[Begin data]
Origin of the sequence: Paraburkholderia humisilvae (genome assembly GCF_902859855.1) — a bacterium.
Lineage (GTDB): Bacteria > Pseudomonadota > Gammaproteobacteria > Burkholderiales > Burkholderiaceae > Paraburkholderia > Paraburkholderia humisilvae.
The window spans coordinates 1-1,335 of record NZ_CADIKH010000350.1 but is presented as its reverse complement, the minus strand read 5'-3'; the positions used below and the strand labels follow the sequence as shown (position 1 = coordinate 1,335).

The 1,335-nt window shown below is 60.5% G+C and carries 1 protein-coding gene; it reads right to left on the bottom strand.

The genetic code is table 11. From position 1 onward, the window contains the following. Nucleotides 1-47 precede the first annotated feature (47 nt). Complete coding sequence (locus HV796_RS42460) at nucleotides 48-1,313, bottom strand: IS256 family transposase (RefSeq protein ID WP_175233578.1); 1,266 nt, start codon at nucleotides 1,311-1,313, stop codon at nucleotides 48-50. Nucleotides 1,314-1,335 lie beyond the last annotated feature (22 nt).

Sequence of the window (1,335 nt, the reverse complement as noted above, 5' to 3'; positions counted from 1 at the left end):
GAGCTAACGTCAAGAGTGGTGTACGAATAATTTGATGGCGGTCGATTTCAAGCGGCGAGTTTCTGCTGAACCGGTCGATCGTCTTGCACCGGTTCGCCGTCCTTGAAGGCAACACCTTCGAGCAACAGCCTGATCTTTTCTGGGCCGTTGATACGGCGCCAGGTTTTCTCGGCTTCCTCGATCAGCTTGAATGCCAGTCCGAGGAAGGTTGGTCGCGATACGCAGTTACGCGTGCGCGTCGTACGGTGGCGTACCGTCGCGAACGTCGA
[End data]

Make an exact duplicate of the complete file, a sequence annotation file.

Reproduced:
Origin of the sequence: Paraburkholderia humisilvae (genome assembly GCF_902859855.1) — a bacterium.
Lineage (GTDB): Bacteria > Pseudomonadota > Gammaproteobacteria > Burkholderiales > Burkholderiaceae > Paraburkholderia > Paraburkholderia humisilvae.
The window spans coordinates 1-1,335 of record NZ_CADIKH010000350.1 but is presented as its reverse complement, the minus strand read 5'-3'; the positions used below and the strand labels follow the sequence as shown (position 1 = coordinate 1,335).

The 1,335-nt window shown below is 60.5% G+C and carries 1 protein-coding gene; it reads right to left on the bottom strand.

The genetic code is table 11. From position 1 onward, the window contains the following. Nucleotides 1-47 precede the first annotated feature (47 nt). Complete coding sequence (locus HV796_RS42460) at nucleotides 48-1,313, bottom strand: IS256 family transposase (RefSeq protein ID WP_175233578.1); 1,266 nt, start codon at nucleotides 1,311-1,313, stop codon at nucleotides 48-50. Nucleotides 1,314-1,335 lie beyond the last annotated feature (22 nt).

Sequence of the window (1,335 nt, the reverse complement as noted above, 5' to 3'; positions counted from 1 at the left end):
GAGCTAACGTCAAGAGTGGTGTACGAATAATTTGATGGCGGTCGATTTCAAGCGGCGAGTTTCTGCTGAACCGGTCGATCGTCTTGCACCGGTTCGCCGTCCTTGAAGGCAACACCTTCGAGCAACAGCCTGATCTTTTCTGGGCCGTTGATACGGCGCCAGGTTTTCTCGGCTTCCTCGATCAGCTTGAATGCCAGTCCGAGGAAGGTTGGTCGCGATACGCAGTTACGCGTGCGCGTCGTACGGTGGCGTACCGTCGCGAACGTCGA